Teaching Constructive Ways Past Conflicts

Program teaches students
constructive ways past conflicts


Students at Fairview Elementary School in Middletown learned that putting the word "I" in a sentence instead of "you" makes all the difference in the world.
"Oh, not you again," George Anthony said. "You're a loser."
While teaching students at the school the difference between you and I, Anthony called his friend Lindy Crescitelli a loser, and by the time the lesson was over, Crescitelli confronted Anthony by saying, "Can I talk to you? I don't want to fight. I got into a lot of trouble the last time we fought."
George Anthony and Lindy Crescitelli, educators and consultants for their business Peace Dynamics, visited the school Oct. 25 for an all-day program to teach students new leadership skills by addressing bullying situations.
"Bullying can happen in any school, at any age," said Matt Kirkpatrick, the principal of the kindergarten-through-fifth-grade school. "Bullying is always a major issue."
The 40-minute sessions were conducted in the school's all-purpose room for the first-through-fifth-grade students.
In teaching the students their options when confronted with a bullying situation, Anthony of Middletown and Crescitelli of New York City told the students they had three choices: walk away from the problem, stay to fight it out, or try to communicate with each other to resolve the conflict.
Anthony and Crescitelli acted out each choice for the students. The basis for each skit was for Anthony to be getting a basketball team together. Each time, Crescitelli jumped up saying he wanted to play.
However, when Crescitelli stood in front of Anthony, Anthony called him a loser, pushed him and made fun of him when Crescitelli ran out of the room.
In this incident, Crescitelli did not stand up to Anthony. Crescitelli pretended to cry, ran for the door and left the room.
"What's wrong with this choice?" Crescitelli asked, when he came back into the room. He sat near some students and pretended to be mad. He also screamed, "What are you looking at?" when students turned to look at him.
The first choice showed the students that nothing got resolved, the problem still existed, and the victim was very angry and yelled at other people for no reason. Another outcome of this scenario could lead the victim to disassociation with others, Crescitelli said.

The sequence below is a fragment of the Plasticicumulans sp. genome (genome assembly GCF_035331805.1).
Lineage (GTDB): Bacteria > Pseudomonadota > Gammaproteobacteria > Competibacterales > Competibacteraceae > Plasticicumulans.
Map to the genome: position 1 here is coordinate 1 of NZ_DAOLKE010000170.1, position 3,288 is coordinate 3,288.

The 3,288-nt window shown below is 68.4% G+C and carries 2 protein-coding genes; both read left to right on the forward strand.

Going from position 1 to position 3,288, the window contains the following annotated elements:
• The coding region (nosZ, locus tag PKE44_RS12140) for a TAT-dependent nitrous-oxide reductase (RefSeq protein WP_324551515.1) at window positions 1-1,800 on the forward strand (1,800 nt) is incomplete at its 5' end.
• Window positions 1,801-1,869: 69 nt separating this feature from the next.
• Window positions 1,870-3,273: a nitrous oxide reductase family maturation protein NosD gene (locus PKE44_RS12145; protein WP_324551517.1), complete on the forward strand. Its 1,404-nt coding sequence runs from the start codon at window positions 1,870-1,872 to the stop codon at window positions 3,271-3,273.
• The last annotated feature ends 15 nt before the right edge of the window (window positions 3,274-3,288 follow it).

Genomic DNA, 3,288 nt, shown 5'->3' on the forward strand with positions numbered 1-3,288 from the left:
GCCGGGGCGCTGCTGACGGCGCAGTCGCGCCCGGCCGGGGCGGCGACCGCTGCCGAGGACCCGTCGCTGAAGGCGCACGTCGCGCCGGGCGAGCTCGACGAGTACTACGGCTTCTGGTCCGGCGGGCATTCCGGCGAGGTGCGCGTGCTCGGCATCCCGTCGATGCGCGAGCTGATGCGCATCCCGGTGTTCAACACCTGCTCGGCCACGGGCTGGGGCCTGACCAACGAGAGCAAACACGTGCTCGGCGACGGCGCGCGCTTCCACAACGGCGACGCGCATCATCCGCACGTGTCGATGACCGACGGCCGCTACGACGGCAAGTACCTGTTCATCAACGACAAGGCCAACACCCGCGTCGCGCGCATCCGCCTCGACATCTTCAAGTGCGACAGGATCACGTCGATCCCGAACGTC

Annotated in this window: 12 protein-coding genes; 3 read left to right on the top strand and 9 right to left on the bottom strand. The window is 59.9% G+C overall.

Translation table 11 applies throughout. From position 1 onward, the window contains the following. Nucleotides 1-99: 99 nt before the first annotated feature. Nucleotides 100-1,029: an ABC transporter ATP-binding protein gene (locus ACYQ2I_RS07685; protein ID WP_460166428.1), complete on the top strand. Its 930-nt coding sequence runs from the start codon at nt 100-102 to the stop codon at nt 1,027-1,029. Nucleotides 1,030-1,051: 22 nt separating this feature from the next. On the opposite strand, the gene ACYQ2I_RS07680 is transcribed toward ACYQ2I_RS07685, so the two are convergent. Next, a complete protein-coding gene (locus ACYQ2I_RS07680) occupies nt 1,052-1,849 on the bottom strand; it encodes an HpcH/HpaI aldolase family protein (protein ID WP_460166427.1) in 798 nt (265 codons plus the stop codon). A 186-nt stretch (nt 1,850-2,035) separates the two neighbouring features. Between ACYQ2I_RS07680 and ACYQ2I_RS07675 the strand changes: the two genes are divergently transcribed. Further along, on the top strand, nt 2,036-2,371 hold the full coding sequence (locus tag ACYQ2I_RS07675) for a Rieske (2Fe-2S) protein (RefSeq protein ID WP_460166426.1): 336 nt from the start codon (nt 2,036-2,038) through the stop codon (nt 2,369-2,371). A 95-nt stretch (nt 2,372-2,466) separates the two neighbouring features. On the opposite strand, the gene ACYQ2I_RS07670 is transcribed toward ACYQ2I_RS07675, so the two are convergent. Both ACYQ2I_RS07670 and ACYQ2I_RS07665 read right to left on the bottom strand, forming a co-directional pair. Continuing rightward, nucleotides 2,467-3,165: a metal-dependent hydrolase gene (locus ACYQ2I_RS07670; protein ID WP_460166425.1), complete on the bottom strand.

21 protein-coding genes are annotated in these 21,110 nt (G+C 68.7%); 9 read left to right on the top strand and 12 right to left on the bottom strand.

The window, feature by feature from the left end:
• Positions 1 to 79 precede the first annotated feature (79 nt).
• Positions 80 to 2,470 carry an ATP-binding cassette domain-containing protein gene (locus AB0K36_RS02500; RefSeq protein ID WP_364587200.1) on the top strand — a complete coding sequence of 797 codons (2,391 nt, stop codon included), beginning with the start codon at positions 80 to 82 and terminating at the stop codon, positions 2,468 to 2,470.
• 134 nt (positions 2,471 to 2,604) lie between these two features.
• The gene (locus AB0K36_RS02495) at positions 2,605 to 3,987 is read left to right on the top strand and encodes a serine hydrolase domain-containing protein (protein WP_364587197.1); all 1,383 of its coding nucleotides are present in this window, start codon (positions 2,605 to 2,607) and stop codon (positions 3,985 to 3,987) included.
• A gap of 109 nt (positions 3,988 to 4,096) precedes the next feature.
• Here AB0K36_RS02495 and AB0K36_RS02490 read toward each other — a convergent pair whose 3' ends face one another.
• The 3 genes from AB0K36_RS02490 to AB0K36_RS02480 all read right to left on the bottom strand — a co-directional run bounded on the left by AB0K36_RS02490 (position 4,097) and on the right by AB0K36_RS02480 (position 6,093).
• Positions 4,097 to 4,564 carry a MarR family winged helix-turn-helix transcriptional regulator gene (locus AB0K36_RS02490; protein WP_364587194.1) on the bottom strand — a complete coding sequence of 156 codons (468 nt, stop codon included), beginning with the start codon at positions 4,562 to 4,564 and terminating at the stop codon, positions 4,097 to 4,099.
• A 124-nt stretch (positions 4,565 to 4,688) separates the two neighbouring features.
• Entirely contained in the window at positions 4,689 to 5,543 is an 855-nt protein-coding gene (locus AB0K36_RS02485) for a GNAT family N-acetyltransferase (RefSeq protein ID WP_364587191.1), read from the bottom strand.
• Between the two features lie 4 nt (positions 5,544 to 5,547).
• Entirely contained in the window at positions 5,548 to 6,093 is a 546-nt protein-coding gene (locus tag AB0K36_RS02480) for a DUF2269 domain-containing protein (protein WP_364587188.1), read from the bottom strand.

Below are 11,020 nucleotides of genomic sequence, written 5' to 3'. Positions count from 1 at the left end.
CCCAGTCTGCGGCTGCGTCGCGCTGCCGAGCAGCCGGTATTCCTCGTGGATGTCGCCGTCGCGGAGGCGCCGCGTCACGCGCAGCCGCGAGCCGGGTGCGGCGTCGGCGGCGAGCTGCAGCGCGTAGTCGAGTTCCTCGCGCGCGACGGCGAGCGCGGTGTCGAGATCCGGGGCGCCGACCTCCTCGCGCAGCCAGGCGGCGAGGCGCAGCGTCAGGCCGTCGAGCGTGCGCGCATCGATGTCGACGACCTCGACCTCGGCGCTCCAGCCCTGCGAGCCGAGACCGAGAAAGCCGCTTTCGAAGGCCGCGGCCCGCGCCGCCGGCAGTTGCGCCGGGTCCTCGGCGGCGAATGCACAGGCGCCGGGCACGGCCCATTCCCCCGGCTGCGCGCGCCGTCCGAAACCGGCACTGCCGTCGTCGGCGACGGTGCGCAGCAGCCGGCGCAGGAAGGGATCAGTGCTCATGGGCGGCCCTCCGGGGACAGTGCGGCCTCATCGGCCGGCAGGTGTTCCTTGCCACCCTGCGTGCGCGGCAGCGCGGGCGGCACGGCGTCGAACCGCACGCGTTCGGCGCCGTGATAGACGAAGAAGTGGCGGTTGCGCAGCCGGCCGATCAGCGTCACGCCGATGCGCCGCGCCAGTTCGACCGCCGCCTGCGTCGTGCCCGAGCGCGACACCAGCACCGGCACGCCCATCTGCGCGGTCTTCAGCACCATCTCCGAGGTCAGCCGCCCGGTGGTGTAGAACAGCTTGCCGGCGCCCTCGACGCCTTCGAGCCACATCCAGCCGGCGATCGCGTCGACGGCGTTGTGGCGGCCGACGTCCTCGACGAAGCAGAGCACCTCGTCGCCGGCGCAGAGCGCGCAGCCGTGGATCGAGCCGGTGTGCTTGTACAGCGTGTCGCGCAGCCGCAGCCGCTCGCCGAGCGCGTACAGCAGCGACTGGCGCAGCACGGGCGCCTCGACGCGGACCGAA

"He could hurt himself," said Justin Lippert, 10.
"The problem is still there," said Julia Terronova, 10.
The second choice drew some laughs from the fifth-graders, when the two men started calling each other names. Then it escalated and they started physically fighting, so the end result was effectively demonstrating another negative approach to resolving a conflict.
In this scene, Crescitelli stuck up for himself. He told Anthony he was "not a loser" and that Anthony was "a big loser." The two men pretended to be in a fist fight.
"You don't have control when you start fighting," Crescitelli said. "Someone could be seriously injured."
The second choice proved to be the wrong choice. The two people involved in the fight most likely would be in trouble with their parents, the principal and could cause them to lose friends over the conflict, Crescitelli said.
Prior to demonstrating the third choice, Crescitelli said he wanted the students to listen to the dialogue.
In this skit, Crescitelli asked Anthony if he could talk to him, after Anthony said he could not play on the basketball team.
"I would like to talk to you," he said. "I don't want to fight. I got into a lot of trouble the last time we had a fight."
"You're in trouble; I got in trouble, too," Anthony said.
After a few minutes of the "I" dialogue in the skit, the students found out that Anthony and Crescitelli were friends. But, a few months ago, Anthony got hit in the head with a basketball and he thought Crescitelli was laughing at him instead of asking him if he was hurt.
In this skit, the conflict was resolved between the two actors.
Although this particular conflict was resolved, Crescitelli said, if a student could not manage to get his or her partner to talk it out, the person trying to resolve the issue should continue his or her quest to get the other person to talk it out. He suggested asking a peer to intervine.
"Just say, could you tell (Anthony) I want to talk to him," Crescitelli said, adding if that fails, "ask an adult for help in resolving the situation."